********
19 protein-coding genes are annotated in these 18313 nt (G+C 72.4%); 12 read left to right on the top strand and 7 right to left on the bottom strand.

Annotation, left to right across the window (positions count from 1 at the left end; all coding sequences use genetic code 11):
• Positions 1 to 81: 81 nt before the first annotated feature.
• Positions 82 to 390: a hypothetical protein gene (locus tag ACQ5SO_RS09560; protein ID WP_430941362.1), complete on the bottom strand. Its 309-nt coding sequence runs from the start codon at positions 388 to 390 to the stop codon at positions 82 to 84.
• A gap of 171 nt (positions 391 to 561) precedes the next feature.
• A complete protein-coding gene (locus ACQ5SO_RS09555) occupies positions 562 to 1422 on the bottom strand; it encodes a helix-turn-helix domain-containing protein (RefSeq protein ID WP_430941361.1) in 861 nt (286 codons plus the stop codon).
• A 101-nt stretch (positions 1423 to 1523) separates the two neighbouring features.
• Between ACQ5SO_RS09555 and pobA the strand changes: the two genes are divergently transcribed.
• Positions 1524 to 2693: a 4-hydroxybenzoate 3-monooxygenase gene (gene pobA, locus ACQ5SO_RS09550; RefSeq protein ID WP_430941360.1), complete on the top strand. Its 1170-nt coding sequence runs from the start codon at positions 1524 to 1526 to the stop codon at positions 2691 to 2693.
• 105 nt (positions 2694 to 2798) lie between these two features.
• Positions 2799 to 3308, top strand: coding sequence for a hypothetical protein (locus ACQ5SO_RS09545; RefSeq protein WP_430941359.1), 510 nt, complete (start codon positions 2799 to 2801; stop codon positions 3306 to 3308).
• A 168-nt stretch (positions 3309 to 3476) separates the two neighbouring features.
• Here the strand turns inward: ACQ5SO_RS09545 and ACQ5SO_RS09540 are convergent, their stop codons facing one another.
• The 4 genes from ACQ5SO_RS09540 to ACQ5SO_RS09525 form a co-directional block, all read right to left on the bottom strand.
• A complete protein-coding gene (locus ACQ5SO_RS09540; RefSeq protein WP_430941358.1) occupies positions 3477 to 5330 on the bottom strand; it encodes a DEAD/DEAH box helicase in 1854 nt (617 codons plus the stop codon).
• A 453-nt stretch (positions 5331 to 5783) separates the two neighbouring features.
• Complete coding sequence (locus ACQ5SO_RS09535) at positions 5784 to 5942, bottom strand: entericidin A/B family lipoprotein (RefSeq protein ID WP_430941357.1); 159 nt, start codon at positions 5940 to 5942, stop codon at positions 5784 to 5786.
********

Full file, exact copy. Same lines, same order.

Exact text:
19 protein-coding genes are annotated in these 18313 nt (G+C 72.4%); 12 read left to right on the top strand and 7 right to left on the bottom strand.

Annotation, left to right across the window (positions count from 1 at the left end; all coding sequences use genetic code 11):
• Positions 1 to 81: 81 nt before the first annotated feature.
• Positions 82 to 390: a hypothetical protein gene (locus tag ACQ5SO_RS09560; protein ID WP_430941362.1), complete on the bottom strand. Its 309-nt coding sequence runs from the start codon at positions 388 to 390 to the stop codon at positions 82 to 84.
• A gap of 171 nt (positions 391 to 561) precedes the next feature.
• A complete protein-coding gene (locus ACQ5SO_RS09555) occupies positions 562 to 1422 on the bottom strand; it encodes a helix-turn-helix domain-containing protein (RefSeq protein ID WP_430941361.1) in 861 nt (286 codons plus the stop codon).
• A 101-nt stretch (positions 1423 to 1523) separates the two neighbouring features.
• Between ACQ5SO_RS09555 and pobA the strand changes: the two genes are divergently transcribed.
• Positions 1524 to 2693: a 4-hydroxybenzoate 3-monooxygenase gene (gene pobA, locus ACQ5SO_RS09550; RefSeq protein ID WP_430941360.1), complete on the top strand. Its 1170-nt coding sequence runs from the start codon at positions 1524 to 1526 to the stop codon at positions 2691 to 2693.
• 105 nt (positions 2694 to 2798) lie between these two features.
• Positions 2799 to 3308, top strand: coding sequence for a hypothetical protein (locus ACQ5SO_RS09545; RefSeq protein WP_430941359.1), 510 nt, complete (start codon positions 2799 to 2801; stop codon positions 3306 to 3308).
• A 168-nt stretch (positions 3309 to 3476) separates the two neighbouring features.
• Here the strand turns inward: ACQ5SO_RS09545 and ACQ5SO_RS09540 are convergent, their stop codons facing one another.
• The 4 genes from ACQ5SO_RS09540 to ACQ5SO_RS09525 form a co-directional block, all read right to left on the bottom strand.
• A complete protein-coding gene (locus ACQ5SO_RS09540; RefSeq protein WP_430941358.1) occupies positions 3477 to 5330 on the bottom strand; it encodes a DEAD/DEAH box helicase in 1854 nt (617 codons plus the stop codon).
• A 453-nt stretch (positions 5331 to 5783) separates the two neighbouring features.
• Complete coding sequence (locus ACQ5SO_RS09535) at positions 5784 to 5942, bottom strand: entericidin A/B family lipoprotein (RefSeq protein ID WP_430941357.1); 159 nt, start codon at positions 5940 to 5942, stop codon at positions 5784 to 5786.